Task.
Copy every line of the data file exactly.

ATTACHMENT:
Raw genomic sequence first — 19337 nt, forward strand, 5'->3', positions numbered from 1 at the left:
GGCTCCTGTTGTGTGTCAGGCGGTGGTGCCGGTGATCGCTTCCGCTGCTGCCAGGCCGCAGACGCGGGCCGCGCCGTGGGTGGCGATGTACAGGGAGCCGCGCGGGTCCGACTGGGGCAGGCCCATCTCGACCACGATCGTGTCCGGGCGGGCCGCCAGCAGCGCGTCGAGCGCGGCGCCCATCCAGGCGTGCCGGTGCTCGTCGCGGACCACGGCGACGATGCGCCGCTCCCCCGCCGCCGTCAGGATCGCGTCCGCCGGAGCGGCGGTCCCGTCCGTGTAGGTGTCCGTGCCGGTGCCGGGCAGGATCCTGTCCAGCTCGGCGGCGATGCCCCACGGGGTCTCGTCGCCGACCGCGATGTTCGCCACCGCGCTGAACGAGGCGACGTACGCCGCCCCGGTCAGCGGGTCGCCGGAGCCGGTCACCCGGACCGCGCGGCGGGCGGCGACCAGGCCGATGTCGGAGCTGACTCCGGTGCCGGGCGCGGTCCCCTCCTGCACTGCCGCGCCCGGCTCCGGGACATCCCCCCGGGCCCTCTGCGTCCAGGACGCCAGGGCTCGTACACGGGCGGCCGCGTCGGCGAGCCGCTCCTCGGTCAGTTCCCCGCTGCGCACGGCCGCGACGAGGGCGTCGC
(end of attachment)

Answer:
Raw genomic sequence first — 19337 nt, forward strand, 5'->3', positions numbered from 1 at the left:
GGCTCCTGTTGTGTGTCAGGCGGTGGTGCCGGTGATCGCTTCCGCTGCTGCCAGGCCGCAGACGCGGGCCGCGCCGTGGGTGGCGATGTACAGGGAGCCGCGCGGGTCCGACTGGGGCAGGCCCATCTCGACCACGATCGTGTCCGGGCGGGCCGCCAGCAGCGCGTCGAGCGCGGCGCCCATCCAGGCGTGCCGGTGCTCGTCGCGGACCACGGCGACGATGCGCCGCTCCCCCGCCGCCGTCAGGATCGCGTCCGCCGGAGCGGCGGTCCCGTCCGTGTAGGTGTCCGTGCCGGTGCCGGGCAGGATCCTGTCCAGCTCGGCGGCGATGCCCCACGGGGTCTCGTCGCCGACCGCGATGTTCGCCACCGCGCTGAACGAGGCGACGTACGCCGCCCCGGTCAGCGGGTCGCCGGAGCCGGTCACCCGGACCGCGCGGCGGGCGGCGACCAGGCCGATGTCGGAGCTGACTCCGGTGCCGGGCGCGGTCCCCTCCTGCACTGCCGCGCCCGGCTCCGGGACATCCCCCCGGGCCCTCTGCGTCCAGGACGCCAGGGCTCGTACACGGGCGGCCGCGTCGGCGAGCCGCTCCTCGGTCAGTTCCCCGCTGCGCACGGCCGCGACGAGGGCGTCGC